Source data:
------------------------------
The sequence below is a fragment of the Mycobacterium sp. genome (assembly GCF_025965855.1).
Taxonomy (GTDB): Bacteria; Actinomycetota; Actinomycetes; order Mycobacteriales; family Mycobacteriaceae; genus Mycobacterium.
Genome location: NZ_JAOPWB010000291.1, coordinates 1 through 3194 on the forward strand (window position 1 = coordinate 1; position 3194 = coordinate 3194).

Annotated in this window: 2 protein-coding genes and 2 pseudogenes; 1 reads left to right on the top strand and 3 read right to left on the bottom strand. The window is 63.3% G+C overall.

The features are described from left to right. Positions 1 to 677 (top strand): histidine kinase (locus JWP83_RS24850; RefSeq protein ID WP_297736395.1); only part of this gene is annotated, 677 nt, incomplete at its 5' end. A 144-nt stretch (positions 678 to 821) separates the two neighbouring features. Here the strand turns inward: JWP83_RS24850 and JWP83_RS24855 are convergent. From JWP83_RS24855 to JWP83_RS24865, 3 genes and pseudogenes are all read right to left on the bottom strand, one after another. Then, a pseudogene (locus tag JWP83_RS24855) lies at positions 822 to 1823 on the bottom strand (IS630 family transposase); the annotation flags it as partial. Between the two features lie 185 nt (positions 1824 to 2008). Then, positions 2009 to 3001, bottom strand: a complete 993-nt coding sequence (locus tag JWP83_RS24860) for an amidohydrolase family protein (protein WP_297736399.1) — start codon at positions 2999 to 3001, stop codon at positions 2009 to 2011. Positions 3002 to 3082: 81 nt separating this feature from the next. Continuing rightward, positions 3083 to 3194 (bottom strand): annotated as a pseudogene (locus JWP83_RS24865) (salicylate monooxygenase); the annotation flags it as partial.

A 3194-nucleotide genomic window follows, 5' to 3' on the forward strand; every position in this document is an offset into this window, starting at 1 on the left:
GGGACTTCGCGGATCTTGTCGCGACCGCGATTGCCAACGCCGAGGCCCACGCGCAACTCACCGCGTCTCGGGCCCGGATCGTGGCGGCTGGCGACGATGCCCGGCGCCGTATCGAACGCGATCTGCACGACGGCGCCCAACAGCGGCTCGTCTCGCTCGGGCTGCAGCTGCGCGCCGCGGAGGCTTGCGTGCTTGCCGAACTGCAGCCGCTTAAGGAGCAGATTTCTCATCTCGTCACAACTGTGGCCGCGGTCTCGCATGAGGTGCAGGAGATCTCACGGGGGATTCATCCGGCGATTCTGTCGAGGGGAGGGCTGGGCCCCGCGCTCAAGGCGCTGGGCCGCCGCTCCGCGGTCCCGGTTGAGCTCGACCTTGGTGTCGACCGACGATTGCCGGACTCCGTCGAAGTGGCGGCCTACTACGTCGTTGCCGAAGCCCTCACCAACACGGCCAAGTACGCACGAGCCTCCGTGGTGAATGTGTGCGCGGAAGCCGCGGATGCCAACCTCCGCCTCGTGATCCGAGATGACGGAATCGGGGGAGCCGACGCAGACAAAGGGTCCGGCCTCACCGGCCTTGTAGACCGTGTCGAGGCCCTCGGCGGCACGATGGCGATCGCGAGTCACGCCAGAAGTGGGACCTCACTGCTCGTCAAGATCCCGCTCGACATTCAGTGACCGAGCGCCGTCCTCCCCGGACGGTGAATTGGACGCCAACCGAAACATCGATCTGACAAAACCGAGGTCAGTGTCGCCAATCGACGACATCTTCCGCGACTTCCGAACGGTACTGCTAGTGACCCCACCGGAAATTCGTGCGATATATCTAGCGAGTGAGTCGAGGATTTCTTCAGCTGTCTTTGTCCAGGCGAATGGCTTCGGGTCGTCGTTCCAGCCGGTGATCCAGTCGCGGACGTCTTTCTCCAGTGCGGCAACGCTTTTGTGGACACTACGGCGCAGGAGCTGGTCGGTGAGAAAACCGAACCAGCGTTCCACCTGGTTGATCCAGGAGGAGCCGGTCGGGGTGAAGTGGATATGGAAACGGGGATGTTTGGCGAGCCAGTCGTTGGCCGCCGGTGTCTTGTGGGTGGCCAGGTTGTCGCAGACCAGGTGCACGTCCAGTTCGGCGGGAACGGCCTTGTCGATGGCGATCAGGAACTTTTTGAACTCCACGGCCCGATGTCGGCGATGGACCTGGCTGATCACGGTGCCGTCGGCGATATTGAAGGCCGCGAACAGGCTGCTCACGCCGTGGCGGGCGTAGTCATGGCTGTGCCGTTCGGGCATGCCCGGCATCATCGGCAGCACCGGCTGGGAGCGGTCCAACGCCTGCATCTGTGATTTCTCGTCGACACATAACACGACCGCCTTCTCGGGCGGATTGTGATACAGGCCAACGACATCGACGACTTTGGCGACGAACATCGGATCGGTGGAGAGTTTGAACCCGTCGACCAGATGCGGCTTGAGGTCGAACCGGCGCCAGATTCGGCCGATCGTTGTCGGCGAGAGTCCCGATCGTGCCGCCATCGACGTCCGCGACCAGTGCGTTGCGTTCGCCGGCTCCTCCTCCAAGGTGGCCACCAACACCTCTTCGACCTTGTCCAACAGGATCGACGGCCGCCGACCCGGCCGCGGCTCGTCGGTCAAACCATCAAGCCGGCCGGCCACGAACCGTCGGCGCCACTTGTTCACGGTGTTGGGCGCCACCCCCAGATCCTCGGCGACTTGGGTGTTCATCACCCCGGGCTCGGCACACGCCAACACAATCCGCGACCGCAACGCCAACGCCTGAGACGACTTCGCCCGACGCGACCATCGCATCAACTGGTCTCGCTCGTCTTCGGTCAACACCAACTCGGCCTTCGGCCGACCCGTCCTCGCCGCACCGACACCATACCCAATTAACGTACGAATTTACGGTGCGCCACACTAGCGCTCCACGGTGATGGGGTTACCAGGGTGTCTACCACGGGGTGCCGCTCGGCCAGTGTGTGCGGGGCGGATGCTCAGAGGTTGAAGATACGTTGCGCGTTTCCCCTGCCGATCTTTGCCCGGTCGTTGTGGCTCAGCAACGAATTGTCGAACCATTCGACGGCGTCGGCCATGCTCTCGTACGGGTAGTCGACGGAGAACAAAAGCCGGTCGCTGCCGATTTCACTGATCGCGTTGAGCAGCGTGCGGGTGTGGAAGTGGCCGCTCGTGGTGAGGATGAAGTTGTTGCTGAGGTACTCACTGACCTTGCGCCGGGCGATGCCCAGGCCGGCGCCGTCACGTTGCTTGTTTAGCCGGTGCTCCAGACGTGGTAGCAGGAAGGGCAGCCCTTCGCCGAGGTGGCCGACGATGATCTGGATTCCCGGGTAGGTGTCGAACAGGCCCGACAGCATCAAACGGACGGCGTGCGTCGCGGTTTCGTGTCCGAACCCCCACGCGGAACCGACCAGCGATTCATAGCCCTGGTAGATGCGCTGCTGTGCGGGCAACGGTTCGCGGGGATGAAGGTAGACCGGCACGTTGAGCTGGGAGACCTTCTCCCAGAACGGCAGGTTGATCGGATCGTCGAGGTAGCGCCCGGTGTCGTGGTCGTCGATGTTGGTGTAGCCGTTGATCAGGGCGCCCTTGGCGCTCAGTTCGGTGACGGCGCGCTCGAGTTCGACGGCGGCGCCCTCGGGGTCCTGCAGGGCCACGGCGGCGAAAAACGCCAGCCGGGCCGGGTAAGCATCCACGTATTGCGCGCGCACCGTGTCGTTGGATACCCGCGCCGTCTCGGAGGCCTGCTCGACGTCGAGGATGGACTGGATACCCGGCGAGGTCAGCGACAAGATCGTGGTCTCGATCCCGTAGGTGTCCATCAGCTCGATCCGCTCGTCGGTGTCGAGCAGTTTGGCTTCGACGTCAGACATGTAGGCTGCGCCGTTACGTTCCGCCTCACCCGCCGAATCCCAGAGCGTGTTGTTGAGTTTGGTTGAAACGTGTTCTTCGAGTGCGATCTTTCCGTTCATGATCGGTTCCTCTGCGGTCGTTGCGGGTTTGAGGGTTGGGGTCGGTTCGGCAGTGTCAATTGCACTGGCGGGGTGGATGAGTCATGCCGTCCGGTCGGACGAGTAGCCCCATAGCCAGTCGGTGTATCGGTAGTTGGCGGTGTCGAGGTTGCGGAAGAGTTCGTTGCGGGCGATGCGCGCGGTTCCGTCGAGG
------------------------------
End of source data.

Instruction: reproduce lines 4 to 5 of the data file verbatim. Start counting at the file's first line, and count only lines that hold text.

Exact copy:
Annotated in this window: 2 protein-coding genes and 2 pseudogenes; 1 reads left to right on the top strand and 3 read right to left on the bottom strand. The window is 63.3% G+C overall.

The features are described from left to right. Positions 1 to 677 (top strand): histidine kinase (locus JWP83_RS24850; RefSeq protein ID WP_297736395.1); only part of this gene is annotated, 677 nt, incomplete at its 5' end. A 144-nt stretch (positions 678 to 821) separates the two neighbouring features. Here the strand turns inward: JWP83_RS24850 and JWP83_RS24855 are convergent. From JWP83_RS24855 to JWP83_RS24865, 3 genes and pseudogenes are all read right to left on the bottom strand, one after another. Then, a pseudogene (locus tag JWP83_RS24855) lies at positions 822 to 1823 on the bottom strand (IS630 family transposase); the annotation flags it as partial. Between the two features lie 185 nt (positions 1824 to 2008). Then, positions 2009 to 3001, bottom strand: a complete 993-nt coding sequence (locus tag JWP83_RS24860) for an amidohydrolase family protein (protein WP_297736399.1) — start codon at positions 2999 to 3001, stop codon at positions 2009 to 2011. Positions 3002 to 3082: 81 nt separating this feature from the next. Continuing rightward, positions 3083 to 3194 (bottom strand): annotated as a pseudogene (locus JWP83_RS24865) (salicylate monooxygenase); the annotation flags it as partial.